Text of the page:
As a 38-year-old, gastric cancer was the furthest thing from Daniel Tomlinson’s mind.

But on July 12, it became a startling reality when his wife of seven years, Jamie, received the shocking diagnosis.

Daniel, a 2001 Granbury High School graduate, joined the Marines following graduation. He fought in Iraq and Afghanistan before making his home in Whittier, California, where he currently resides with Jamie.

Jamie was an otherwise healthy 39-year-old who worked out regularly, didn’t smoke, only drank socially and had no underlying medical conditions.

It wasn’t until 2018 that she started having problems with acid reflux and had her gallbladder removed, which unfortunately, didn’t provide a cure.

A couple months later, she started having abdominal pain and was experiencing shortness of breath. Jamie’s primary care doctor found fluid in her lungs and gave her antibiotics.

“They said, ‘You probably have some form of walking pneumonia. Just don’t do anything crazy and take this stuff,’” Daniel said.

From June 17-27, Jamie and Daniel took a trip to Granbury to see friends and family, but when they got back, Jamie started coughing.

“We were at my mom’s house for a couple of nights and she has cats. We kind of chalked it up to cat allergies,” Daniel said.

Jamie went back for a follow-up with her primary care doctor and was told that she had more fluid in her lungs. Her doctor scheduled an appointment with a pulmonologist, a physician who specializes in the respiratory system.

“At that point, it was like July seventh and the appointment was for August ninth so both of us were like, ‘Okay, it can’t be that serious if it’s like a month out,’” Daniel said.

Next, Jamie started experiencing hip pain, which Daniel had chalked up to a sciatic nerve, a possible symptom of post-pregnancy.

Unfortunately, that last symptom led to a diagnosis of gastric cancer.

“Every doctor is like, ‘Oh, that’s probably it. That’s probably it,’ because gastric cancer, if you look up the stats, you’ll see that in most cases, it’s like males over the age of 55 or 60 that get diagnosed with this. Not females. Not in their 30s,” Daniel said. “There’s nothing to pinpoint this in terms of where it’s coming from. There’s no family history of cancer. This has come out of nowhere.”

Jamie’s gastric cancer is currently at stage 4 and has metastasized into some of the bones in her body. She is currently experiencing back pain due to a T12 thoracic compression fracture on her spine that could be related to her cancer or caused from something else entirely. 

“I mean spirits are still high,” Daniel said. “She wants to be an old lady. She's not given up by any means, but I know she's in a lot of pain right now.

“It scares me. Just in general. I can’t imagine living without her. This wasn’t something that was supposed to happen. Not in your 30s. As a husband, as a man, I'm programmed like, ‘How do I fix it?’ I can’t fix it and it kills me.”

Jamie recently began chemotherapy. Daniel said the plan is to continue doing chemotherapy and start immunotherapy. He said there may be some other clinical trials that Jamie can do in the future, like targeted radiation.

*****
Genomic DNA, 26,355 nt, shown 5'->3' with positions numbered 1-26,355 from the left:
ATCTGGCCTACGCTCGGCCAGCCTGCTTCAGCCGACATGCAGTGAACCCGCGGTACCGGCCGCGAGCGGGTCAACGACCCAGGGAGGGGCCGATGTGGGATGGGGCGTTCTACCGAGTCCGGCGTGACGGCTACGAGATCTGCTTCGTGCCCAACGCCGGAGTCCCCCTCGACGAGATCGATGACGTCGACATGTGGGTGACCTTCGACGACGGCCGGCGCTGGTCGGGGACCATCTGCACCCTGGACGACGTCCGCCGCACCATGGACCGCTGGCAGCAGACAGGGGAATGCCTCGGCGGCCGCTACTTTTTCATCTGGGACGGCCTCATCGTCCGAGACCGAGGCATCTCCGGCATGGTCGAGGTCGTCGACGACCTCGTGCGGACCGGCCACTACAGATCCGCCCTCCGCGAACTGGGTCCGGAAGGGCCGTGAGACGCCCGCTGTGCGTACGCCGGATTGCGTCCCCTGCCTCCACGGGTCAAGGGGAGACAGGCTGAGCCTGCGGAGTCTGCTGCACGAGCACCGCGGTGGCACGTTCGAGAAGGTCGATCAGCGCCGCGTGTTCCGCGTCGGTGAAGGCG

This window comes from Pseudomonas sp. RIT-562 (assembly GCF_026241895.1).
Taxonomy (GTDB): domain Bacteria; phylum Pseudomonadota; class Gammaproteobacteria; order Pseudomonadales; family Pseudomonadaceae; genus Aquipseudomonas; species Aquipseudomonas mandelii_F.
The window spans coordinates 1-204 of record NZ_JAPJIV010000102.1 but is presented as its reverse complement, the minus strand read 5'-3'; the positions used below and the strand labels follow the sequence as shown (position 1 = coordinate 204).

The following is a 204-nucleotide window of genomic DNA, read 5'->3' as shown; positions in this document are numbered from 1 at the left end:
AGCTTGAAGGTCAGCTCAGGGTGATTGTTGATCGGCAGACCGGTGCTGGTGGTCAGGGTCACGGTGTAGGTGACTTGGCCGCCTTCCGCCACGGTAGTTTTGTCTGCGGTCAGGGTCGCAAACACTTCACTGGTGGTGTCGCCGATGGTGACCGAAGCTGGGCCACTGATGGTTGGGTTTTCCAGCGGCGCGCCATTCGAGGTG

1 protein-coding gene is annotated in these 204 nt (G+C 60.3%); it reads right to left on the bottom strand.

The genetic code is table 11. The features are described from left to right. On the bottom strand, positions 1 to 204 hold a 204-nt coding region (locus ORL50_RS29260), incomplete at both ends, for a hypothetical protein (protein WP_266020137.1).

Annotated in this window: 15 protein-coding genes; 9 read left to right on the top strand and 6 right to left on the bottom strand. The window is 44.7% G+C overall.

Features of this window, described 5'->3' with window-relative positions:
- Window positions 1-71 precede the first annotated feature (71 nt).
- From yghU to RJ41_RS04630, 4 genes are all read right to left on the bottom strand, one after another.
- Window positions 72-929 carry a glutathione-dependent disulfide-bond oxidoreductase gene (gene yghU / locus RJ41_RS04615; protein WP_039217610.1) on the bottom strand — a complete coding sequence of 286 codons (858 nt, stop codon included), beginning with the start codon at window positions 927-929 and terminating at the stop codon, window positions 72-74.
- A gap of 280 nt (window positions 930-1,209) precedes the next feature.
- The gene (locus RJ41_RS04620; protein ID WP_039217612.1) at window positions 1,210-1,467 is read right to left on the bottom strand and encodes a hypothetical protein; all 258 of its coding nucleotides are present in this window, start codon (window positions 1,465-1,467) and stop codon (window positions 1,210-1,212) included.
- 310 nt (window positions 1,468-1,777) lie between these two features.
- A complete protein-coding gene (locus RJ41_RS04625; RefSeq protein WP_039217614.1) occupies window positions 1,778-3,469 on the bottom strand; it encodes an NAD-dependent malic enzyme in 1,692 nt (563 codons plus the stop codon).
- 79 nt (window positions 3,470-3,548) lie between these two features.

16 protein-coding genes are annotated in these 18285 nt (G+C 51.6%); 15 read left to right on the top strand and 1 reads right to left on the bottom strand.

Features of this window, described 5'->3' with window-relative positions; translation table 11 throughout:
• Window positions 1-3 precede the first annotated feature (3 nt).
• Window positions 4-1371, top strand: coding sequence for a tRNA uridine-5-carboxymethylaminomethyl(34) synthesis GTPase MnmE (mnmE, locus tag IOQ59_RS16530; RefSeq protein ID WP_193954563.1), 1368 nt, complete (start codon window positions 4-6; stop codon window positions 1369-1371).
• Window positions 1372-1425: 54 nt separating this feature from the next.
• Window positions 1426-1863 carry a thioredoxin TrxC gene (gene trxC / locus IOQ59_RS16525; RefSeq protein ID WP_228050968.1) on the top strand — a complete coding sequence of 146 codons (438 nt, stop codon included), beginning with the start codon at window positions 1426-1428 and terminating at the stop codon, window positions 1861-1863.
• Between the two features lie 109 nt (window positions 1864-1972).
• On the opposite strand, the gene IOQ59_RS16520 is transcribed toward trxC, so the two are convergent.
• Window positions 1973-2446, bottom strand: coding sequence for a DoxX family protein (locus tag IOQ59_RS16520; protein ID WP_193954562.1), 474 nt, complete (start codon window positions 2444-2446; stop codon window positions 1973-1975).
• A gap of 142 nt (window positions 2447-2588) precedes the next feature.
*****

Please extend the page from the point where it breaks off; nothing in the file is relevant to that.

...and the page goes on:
“The doctor said it's treatable, but they also said not to look at numbers online because a lot of those numbers are based on the five-year survivability rate, and that doesn't mean that she's not going to survive; it just means that if a male gets diagnosed, males over 55 don't tend to take care of themselves, so that's a big part of it too,” Daniel said. “If we were in our 70s or something, I’d be upset. I'd still cry and have the same emotions but it would be different, you know? It's not supposed to be like this.”

Alex Peters, Daniel’s former school classmate, said his childhood friend is “the best example of a selfless person.”

“Daniel Tomlinson graduated 20 years ago this year. He chose to become a U.S. Marine in 2001,” Peters said. “That man made himself of service the same year our country experienced its worst terrorist attack ever. I know all of us graduating that year thought about it but this hero stepped up. I don’t know Jamie except through his words, but I know unconditional love when I hear it, and Danny speaks of her as she was his salvation.”

Daniel and Jamie have three kids at home: Bailey, who is four, and 10-month-old twins, Halle and Brady.

The Tomlinson family and Peters are asking for prayers and donations to the family’s GoFundMe and meal train.

“The Tomlinson family doesn’t deserve this kind of tragedy, but we can prove that his sacrifices for all of us are appreciated,” Peters said. “Everywhere veterans go, people say, ‘Thank you for your service.’ This is finally a chance to step up like Daniel did, and make those words count. Please donate to his GoFundMe account. A small amount to us can make this time easier for a man holding the world on his shoulders … again.”

“It’s really hard,” Daniel added. “You have to put your life in somebody’s hands and trust the process, trust science and trust God. We’re asking for prayers and shares. We want to grow old together.”

To donate to the Tomlinson family’s GoFundMe, visit gofundme.com, search for “Jamie Tomlinson” and click on the first link.

For family meals, individuals can participate in the meal train through DoorDash by sending meals to the family by porch delivery between 4-5 p.m. The family has no dietary restrictions at this time. To donate to their meal train, call Breaz DeRousse at 562-254-1112 or Dianna Bolduc at 714-875-8549 to access the website and coordinate details.

Peters added, “We can’t call ourselves the ‘best small town in America,’ if we don’t come together and take care of our heroes.” 

ashley@hcnews.com | 817-573-1243